We´re in Ilha do Sal in Cape Verde now, after four days of sailing from Western Sahara. We had trade winds blowing behind us the whole way with consequent huge swells that we would surf down with the boat. So, we were going really fast. The trade winds that´s different are very constant and don´t stop at night, unlike the winds in the Med that are caused by the land heating up from the sun (and cooling down at night). We normally average 5 knots, but this whole time we were closer to 7 knots. At times we would get to 8 knots or more, our theoretical hull speed. It was pretty cool to be going so fast, but at the same time it required nearly constant vigilance at the helm. We have to avoid accidental jibes when sailing so far downwind. The rigging on Hunter boat is not the best for downwind sailing either, so that decreases the sweet spot in which we can maintain the boat. Without having to use the motor, we run into serious issues of electricity consumption. The solar panels are just not enough to run the autopilot and the fridge all the time.

We saw lots of marine life including dolphins, a sea turtle, several flying fish (suicidal and otherwise, one hit me in the leg as I was sitting on deck, another tried to get Erik while he brushed his teeth belowdecks!) and, yesterday, some pilot whales. Pretty awesome. Crew morale is up, especially after making landfall last night.

The lights that are supposed to indicate the harbor here in Palmeira are, as might be expected in West Africa, not working. Luckily we had the assistance of a German from a catamaran anchored in the bay to guide us in. There are several yachts out here in the water, almost all of them are getting ready for their own transatlantic hops. When we dropped the hook last night and made sure it was well-caught, we all breathed a sigh of relief. There´s nothing like coming into a safe harbor after a long sail. We all slept like babies for many hours last night.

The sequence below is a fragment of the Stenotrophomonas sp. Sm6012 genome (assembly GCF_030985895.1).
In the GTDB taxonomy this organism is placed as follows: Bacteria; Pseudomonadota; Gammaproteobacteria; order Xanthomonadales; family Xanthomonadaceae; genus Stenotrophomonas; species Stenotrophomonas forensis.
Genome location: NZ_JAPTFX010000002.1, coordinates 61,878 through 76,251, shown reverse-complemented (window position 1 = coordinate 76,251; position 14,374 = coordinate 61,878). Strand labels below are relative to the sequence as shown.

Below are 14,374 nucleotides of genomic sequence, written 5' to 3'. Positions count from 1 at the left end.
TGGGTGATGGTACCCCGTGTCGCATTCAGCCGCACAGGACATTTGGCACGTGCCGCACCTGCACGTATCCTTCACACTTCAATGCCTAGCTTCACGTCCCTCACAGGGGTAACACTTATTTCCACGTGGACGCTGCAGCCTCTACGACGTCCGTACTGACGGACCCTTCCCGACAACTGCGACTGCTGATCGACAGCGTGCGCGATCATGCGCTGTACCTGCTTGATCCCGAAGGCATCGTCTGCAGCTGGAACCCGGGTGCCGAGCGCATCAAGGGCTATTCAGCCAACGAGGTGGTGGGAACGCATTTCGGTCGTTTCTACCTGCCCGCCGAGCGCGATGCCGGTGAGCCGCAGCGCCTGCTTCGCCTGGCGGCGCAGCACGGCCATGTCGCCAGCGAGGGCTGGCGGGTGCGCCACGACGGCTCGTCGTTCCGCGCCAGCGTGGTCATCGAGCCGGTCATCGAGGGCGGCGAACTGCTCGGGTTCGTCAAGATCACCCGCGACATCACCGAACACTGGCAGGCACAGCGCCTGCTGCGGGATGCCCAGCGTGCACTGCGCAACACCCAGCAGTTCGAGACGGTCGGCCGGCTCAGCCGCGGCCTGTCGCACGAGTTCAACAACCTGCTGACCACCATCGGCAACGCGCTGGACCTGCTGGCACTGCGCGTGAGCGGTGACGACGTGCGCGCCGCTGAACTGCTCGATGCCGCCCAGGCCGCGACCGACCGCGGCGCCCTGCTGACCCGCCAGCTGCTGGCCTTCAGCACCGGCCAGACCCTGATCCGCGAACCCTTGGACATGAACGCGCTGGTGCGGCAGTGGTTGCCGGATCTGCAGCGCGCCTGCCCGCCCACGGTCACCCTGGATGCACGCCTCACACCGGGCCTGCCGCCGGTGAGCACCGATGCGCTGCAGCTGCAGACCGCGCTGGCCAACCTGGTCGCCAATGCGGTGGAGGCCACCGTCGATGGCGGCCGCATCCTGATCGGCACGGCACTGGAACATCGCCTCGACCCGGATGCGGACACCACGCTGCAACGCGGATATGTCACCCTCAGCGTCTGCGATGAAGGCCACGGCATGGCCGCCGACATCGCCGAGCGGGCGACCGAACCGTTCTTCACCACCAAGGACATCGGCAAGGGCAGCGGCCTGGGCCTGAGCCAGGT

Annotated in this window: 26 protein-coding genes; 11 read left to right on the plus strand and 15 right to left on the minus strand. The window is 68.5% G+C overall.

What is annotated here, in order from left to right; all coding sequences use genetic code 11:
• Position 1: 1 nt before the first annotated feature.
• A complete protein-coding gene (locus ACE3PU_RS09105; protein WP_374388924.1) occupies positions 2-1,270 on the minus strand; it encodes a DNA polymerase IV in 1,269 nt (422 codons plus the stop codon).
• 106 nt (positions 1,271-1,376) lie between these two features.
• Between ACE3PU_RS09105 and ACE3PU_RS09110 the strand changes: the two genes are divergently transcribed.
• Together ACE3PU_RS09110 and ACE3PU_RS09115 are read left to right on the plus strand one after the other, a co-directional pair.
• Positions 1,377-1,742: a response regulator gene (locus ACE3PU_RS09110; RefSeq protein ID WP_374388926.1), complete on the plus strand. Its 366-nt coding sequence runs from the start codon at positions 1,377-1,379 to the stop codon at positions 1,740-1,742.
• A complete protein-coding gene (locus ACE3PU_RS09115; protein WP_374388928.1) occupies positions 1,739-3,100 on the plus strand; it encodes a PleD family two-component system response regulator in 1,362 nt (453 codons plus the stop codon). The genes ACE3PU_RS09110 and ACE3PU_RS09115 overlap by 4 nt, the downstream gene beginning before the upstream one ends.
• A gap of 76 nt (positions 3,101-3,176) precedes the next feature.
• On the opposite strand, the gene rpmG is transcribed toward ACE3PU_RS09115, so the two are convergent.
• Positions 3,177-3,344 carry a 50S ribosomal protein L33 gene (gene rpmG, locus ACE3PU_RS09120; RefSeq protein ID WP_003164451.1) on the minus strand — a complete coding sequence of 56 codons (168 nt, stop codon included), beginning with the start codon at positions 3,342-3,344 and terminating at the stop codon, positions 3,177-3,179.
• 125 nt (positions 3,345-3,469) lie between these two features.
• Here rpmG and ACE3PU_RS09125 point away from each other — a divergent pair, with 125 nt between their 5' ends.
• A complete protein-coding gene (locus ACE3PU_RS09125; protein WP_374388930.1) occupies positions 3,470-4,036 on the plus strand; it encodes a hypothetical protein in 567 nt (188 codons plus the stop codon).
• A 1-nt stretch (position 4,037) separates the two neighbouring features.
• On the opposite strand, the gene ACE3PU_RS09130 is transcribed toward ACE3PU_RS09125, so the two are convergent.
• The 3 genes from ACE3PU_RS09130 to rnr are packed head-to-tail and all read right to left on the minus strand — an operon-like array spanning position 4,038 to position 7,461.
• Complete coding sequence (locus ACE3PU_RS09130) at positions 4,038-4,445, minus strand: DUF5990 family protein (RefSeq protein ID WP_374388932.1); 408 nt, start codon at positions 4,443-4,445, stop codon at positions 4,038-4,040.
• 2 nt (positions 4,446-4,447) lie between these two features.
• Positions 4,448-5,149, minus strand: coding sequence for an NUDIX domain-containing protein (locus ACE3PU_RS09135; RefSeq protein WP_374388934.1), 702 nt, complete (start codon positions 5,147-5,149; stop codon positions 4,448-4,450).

We are stoked to be here on the islands. It seems nice enough so far. It has a real island attitude to it and it´s very well-developed for being in West Africa.  We´re looking forward to having a few portuguese beers before we get back on our “dry” boat.  We´ve already had real espresso coffee frm the little bar on the edge of the harbor.

Today we went to a place called Salinas, where salt water rises up into the crater of an extinct volcano to be harvested. We got to bathe in the briny water which is buoyant like the Dead Sea. Then we had some beers not from Portugal, but actually from Cape Verde. This place continues to impress us with its development. The internet here is fast, they have their own brands of products rather than just imported ones and the streets are both paved and clean. None of that can be said for Guinea-Bissau, with which C.V. almost united at independence. Lucky for the capverdeans they didn´t.

We are off to the island of Sao Nicolau tomorrow. From there we´ll go over to Sao Vicente where there is a marina in Mindelo. We are thinking of leaving here on the 10th. Then again, these islands are so pleasant, we might be tempted to stay a bit longer!

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